The researchers were able to predict how zebra fish would shake their tail 10 seconds before, based on their eight-day brain activity. Details of the research are in our news.
Monitoring nerve signals that an organism generates when making decisions is a difficult task. In a new study, brains were observed to understand how zebra fish move their tail to avoid unwanted behavior. The researchers were able to predict the timing of the movements of the fish 10 seconds in advance by molding the brain data.
Kristen Severi, a biologist at the New Jersey Institute of Technology, noted that it is really difficult to record high-precision brain signals, and it is an important development to remove neural patterns of such difficult activities in a creature such as zebrafish.
Alipasha Vaziri, a biophysicist from Rockefeller University, says that even if an animal has learned to do something, it does not have the same motor reactions every time. Vaziri says that common approaches to analyze the basis of decision making may not be sufficient to understand an overall functioning. For example, data from monitoring a small community of neurons may not be a guide in predicting brain-wide activities.
Brain activities enabled predictions of fish movements
To overcome these problems, Alipasha Vaziri and her team used a calcium imaging technique that would allow the zebrafish brains to monitor the neural activities of 5,000 neurons simultaneously for eight days. The researchers exposed the fish to heat to observe the targeted behavior of zebra fish. In this way, the researchers tended the fish to shake their tails to the right or left.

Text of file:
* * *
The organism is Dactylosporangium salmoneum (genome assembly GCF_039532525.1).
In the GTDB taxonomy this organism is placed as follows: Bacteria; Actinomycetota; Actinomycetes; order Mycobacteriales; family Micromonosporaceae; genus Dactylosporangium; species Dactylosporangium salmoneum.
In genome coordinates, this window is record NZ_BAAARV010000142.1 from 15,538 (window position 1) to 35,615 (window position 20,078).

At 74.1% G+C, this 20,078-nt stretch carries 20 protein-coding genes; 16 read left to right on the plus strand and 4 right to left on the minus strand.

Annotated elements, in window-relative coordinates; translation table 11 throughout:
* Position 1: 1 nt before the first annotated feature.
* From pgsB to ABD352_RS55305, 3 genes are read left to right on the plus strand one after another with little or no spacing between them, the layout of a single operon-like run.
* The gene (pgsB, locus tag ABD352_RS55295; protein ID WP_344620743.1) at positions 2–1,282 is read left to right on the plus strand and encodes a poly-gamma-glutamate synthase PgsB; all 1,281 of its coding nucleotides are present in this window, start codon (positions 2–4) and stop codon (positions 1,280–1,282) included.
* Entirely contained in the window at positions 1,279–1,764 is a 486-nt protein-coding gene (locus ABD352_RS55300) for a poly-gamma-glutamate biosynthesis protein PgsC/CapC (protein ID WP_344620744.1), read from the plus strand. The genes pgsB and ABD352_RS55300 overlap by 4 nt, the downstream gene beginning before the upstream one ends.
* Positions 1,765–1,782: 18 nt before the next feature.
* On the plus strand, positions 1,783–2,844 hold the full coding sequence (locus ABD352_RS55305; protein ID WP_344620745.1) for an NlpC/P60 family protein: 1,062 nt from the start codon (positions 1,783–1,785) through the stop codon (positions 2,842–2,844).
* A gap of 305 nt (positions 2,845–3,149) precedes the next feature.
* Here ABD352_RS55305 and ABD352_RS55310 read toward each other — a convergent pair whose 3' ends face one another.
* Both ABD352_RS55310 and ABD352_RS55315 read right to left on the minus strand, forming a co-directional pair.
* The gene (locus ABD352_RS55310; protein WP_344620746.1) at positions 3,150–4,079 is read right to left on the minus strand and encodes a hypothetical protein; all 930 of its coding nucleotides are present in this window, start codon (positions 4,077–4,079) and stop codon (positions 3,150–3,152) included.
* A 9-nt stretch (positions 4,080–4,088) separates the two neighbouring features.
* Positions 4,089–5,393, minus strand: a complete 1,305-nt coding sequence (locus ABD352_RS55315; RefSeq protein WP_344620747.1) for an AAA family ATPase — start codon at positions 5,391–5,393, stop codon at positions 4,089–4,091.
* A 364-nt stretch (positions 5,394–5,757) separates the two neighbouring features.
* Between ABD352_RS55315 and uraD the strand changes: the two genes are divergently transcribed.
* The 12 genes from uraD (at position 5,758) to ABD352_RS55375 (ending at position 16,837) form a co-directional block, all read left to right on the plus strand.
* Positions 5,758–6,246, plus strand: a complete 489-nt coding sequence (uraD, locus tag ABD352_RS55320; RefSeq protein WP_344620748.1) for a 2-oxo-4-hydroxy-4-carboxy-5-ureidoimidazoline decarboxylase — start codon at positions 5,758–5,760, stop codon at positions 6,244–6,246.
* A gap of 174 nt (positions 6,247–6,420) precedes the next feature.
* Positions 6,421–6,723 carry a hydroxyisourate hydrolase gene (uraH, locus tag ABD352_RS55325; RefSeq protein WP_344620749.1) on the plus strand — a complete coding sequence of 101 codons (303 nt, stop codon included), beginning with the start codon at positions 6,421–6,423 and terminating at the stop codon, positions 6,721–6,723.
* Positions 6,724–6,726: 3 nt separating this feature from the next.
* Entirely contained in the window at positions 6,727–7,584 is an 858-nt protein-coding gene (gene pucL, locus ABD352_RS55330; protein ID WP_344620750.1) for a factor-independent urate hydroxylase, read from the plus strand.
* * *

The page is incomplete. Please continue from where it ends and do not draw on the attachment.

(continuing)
During individual trials, the researchers observed the patterns of the signals revealed by their brains when they moved the tails of the fish. During the research, the brain signal could be followed 10 seconds before the movement. During the trials, the tail movements of the zebra fish could be predicted with 80 percent accuracy. The activity of waving the tails of zebra fish was observed throughout the brain, including telencephalon, habenula and cerebellum.
One of the researchers, Alipasha Vaziri, explained that they thought that granules in the cerebellum did the great job, although activity was observed throughout the brain. This finding was surprising for researchers. Because the cerebellum is mostly involved in motor function processes, not decision making processes.
The researchers laser-interfered in the cerebellum sections of the brains of the fish to try their findings. After laser intervention, zebrafish made less accurate decisions. The decision-making processes of the fish have also been prolonged after laser intervention.
Vaziri stated that studies should continue to understand the causal relationships of the findings they obtained. Alipasha Vaziri said that they plan to continue researching the participation of the cerebellum in the decision-making process.